Of revdis, freebies and other things

How a government handles the overall economy at the national or state level decides both its spending power on such schemes as well as the demand for such schemes. 

Published: 01st September 2022 07:06 AM  |   Last Updated: 01st September 2022 07:26 AM   |  A+A-

Illustration: Soumyadip Sinha

The “Freebie” debate or “revdi” culture as the PM termed it—is unlikely to die soon. Even though the Supreme Court has admitted that pronouncing a verdict on the freebie issue is not something it is equipped to do, it has suggested a court-appointed committee to study it. It is unclear how a committee can decide on a highly complex issue with far too many dimensions.

Freebie is not an accurate term anyway. Things are rarely given away for free with no strings attached. In business, freebies are mostly incentives to either get a first-time buyer to sample the product or service, or to get a consumer of another brand to switch loyalties. A lot of thought and expertise goes into designing these freebies/incentives.

In policymaking, the difference between a freebie/revdi and a welfare program or social security scheme is often blurred. The difference often depends on many issues such as how well the scheme is designed, 
what the short- and long-term expectations are, how many people it covers and multiple other things.

When the UPA first introduced the MGNREGA or the rural job guarantee scheme, it was derided by its opponents as a cynical attempt to get votes from the rural poor, given that the government had failed to boost the economy and create enough opportunities. Prime Minister Narendra Modi mocked it in Parliament and called it a “living monument of UPA’s failures”. Yet, his government had to sharply increase allocations each time there was rural distress or general economic downturn. Now, there is a debate about whether an urban job guarantee scheme, somewhat similar to the MGNREGA, needs to be designed.

The free midday meal scheme helped improve attendance and reduce dropouts, especially of poor children. In many cases, it provided the nutrition that the children would have lacked otherwise.
Take the cycles given to the girl child by several state governments. Evidence is emerging that they have helped girls attend educational institutions too far to walk to and have thus improved their chances of finishing a graduate degree. Free grains given by the government to 80 crore people during the pandemic no doubt helped in preventing many starvation deaths. And the PM’s LPG scheme could be seen as an incentive to shift to a cleaner form of cooking fuel—though how successful it was is a different debate.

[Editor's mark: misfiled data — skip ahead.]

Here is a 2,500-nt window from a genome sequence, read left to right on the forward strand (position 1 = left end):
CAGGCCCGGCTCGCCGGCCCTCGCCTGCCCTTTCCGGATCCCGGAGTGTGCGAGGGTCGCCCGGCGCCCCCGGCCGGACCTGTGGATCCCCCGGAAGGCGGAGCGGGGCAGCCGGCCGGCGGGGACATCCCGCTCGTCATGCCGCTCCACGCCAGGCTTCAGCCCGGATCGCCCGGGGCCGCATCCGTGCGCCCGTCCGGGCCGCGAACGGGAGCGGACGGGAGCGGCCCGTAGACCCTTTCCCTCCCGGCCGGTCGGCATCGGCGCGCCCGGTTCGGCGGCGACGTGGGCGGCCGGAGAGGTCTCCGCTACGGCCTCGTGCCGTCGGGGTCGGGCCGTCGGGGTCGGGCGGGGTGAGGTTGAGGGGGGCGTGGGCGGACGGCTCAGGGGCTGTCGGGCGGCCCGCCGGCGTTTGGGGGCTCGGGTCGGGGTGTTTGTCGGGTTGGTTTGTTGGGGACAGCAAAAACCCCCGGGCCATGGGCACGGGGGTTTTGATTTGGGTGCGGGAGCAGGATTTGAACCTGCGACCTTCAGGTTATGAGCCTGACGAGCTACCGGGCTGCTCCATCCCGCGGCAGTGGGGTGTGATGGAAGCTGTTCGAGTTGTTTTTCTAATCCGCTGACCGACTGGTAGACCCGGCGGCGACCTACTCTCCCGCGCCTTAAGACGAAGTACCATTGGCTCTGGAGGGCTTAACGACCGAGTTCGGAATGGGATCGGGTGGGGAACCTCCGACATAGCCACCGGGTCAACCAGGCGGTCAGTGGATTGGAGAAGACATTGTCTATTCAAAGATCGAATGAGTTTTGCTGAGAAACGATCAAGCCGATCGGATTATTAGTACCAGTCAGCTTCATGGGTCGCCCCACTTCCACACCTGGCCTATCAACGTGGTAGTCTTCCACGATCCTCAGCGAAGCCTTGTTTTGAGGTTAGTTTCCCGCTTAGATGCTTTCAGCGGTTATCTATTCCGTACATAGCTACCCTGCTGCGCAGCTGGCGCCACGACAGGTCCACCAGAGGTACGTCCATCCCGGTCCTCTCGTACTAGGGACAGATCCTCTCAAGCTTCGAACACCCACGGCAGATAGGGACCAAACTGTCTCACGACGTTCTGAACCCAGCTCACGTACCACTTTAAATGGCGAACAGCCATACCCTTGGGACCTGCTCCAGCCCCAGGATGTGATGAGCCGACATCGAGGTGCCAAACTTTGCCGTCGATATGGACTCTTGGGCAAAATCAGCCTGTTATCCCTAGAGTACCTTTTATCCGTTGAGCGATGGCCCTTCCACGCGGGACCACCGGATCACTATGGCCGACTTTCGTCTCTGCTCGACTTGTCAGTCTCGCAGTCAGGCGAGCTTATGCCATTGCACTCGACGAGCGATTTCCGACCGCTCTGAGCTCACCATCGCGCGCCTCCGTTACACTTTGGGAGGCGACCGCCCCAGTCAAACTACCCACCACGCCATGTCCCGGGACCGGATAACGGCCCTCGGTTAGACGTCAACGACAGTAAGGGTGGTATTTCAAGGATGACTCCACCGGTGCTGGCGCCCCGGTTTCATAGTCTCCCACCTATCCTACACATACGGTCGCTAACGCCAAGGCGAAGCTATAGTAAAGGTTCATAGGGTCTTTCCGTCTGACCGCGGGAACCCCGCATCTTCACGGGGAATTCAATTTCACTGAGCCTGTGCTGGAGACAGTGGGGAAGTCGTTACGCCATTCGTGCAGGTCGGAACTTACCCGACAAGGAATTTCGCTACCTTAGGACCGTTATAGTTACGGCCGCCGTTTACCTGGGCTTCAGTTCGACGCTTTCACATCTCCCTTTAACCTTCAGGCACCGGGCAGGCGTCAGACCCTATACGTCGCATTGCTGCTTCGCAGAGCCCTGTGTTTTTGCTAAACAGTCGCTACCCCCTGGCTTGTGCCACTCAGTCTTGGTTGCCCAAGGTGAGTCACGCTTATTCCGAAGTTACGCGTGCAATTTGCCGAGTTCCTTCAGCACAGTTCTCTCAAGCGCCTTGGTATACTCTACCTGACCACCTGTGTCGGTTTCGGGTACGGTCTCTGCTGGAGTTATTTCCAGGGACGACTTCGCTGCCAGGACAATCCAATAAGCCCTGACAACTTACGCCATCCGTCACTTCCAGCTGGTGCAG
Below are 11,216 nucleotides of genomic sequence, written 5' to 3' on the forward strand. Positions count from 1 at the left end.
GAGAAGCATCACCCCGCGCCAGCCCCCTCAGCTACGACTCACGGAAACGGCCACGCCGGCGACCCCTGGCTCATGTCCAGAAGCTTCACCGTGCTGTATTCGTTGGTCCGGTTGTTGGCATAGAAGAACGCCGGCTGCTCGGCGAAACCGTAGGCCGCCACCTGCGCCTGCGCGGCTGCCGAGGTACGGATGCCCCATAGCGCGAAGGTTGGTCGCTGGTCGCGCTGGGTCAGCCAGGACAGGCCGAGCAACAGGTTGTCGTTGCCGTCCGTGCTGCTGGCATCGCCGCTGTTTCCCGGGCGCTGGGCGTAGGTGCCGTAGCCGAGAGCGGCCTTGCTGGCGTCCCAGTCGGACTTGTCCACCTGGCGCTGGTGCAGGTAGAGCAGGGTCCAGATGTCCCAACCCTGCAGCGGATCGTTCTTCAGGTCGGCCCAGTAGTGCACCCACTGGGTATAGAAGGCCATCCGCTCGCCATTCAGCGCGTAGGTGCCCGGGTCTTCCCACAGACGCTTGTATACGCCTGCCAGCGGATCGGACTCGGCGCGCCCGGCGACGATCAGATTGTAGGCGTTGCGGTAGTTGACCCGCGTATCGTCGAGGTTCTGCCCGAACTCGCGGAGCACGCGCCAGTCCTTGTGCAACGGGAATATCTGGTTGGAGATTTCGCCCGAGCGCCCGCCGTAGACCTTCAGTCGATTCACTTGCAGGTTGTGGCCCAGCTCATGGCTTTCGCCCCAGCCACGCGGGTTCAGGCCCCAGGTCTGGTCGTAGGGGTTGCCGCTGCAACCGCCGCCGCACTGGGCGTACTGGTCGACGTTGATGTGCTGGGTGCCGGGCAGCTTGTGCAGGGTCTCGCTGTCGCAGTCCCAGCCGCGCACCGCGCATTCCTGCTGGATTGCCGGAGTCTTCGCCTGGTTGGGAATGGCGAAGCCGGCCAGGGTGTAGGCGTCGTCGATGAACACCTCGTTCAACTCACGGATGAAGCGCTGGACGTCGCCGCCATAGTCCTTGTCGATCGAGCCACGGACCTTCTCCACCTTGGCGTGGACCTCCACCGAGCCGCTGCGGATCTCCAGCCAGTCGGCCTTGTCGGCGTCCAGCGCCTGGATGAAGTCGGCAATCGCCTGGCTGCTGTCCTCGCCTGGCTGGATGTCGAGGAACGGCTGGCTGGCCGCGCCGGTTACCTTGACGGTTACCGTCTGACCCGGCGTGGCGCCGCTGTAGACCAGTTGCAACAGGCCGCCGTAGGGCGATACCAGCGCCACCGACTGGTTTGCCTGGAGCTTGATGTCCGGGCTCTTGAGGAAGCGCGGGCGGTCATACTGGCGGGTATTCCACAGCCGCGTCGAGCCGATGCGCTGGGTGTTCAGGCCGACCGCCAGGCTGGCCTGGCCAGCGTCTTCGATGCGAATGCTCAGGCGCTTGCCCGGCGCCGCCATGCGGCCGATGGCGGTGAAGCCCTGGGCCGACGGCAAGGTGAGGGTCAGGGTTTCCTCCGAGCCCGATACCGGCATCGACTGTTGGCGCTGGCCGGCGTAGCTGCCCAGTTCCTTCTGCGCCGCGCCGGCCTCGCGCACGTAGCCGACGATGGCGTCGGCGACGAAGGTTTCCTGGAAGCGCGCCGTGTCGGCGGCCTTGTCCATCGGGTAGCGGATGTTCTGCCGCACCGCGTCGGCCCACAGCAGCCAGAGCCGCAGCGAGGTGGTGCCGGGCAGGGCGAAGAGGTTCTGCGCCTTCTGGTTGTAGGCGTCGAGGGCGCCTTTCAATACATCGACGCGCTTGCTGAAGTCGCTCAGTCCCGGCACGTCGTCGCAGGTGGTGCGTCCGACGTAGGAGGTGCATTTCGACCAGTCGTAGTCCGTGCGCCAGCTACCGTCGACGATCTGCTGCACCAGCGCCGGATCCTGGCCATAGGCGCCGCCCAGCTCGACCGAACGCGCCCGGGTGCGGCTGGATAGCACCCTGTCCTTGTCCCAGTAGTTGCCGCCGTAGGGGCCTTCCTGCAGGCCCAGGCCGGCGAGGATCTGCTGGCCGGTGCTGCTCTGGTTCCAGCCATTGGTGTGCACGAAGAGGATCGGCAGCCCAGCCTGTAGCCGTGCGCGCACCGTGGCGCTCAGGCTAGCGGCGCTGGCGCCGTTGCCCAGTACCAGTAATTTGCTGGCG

The difference between a vote-catching freebie and social security scheme or a programme designed for long-term improvement of some social parameters would depend on multiple things. Apart from how well the scheme is planned, designed and executed, the output and the outcome of those schemes both in the short- and the long-term are pivotal as well. If any scheme or programme does not have a clear outcome in mind while being designed, it can be termed as a vote-catching freebie—though one should not be hasty to judge such schemes without measuring their outcome in terms of changing lives.

It is really the programme design, execution and long-term tracking and measurement of outcomes that should be the goal of any party or government at the state or Union level, when it announces and rolls out a subsidy scheme. This is where major improvements are required—and in India, both bureaucrats and politicians fail. Rigorously measuring outcome and tracking execution is hardly our strength.
The other part of the debate—and what the Supreme Court raised—is the economic consequences and costs to the state exchequer. And that is a far simpler matter to judge. How a government handles the overall economy at the national or state level decides both its spending power on such schemes 
as well as the demand for such schemes. 

There are some essentials that the governments at all levels need to spend on for long-term good—education, health, sanitation, etc., are things which should never be seen as freebies because they have a long-term impact on the nation’s progress.

The ability to spend on other programmes and schemes typically depends on the state’s ability to raise revenues, its fiscal deficit, debt, etc. These days, there is a fair amount of monitoring of fiscal deficit and debt of governments and clearly laid-out ceilings that should not be breached. Equally, a government which manages its economy well which in turn generates more jobs and higher incomes for its citizens finds itself in a happy spot to spend less on many programmes, whatever term freebie, incentive or welfare programme you may use for them. When the rural economy is doing well, the demand for MGNREGA jobs also falls.

There are no perfect or even right answers to the debate. There are good ways to ensure that freebies are not necessarily eating up resources better spent somewhere else. This is through programme planning, design, execution and outcome-tracking. Equally, ensuring that governments stick to fiscal deficit and debt goals can help ensure that profligate spending is avoided. 

But the best solution is still something that most governments fail to think of if they manage the overall economy well and create higher prosperity and better living conditions for citizens, the debate becomes redundant.

Former Editor, Business Today and Businessworld magazines 



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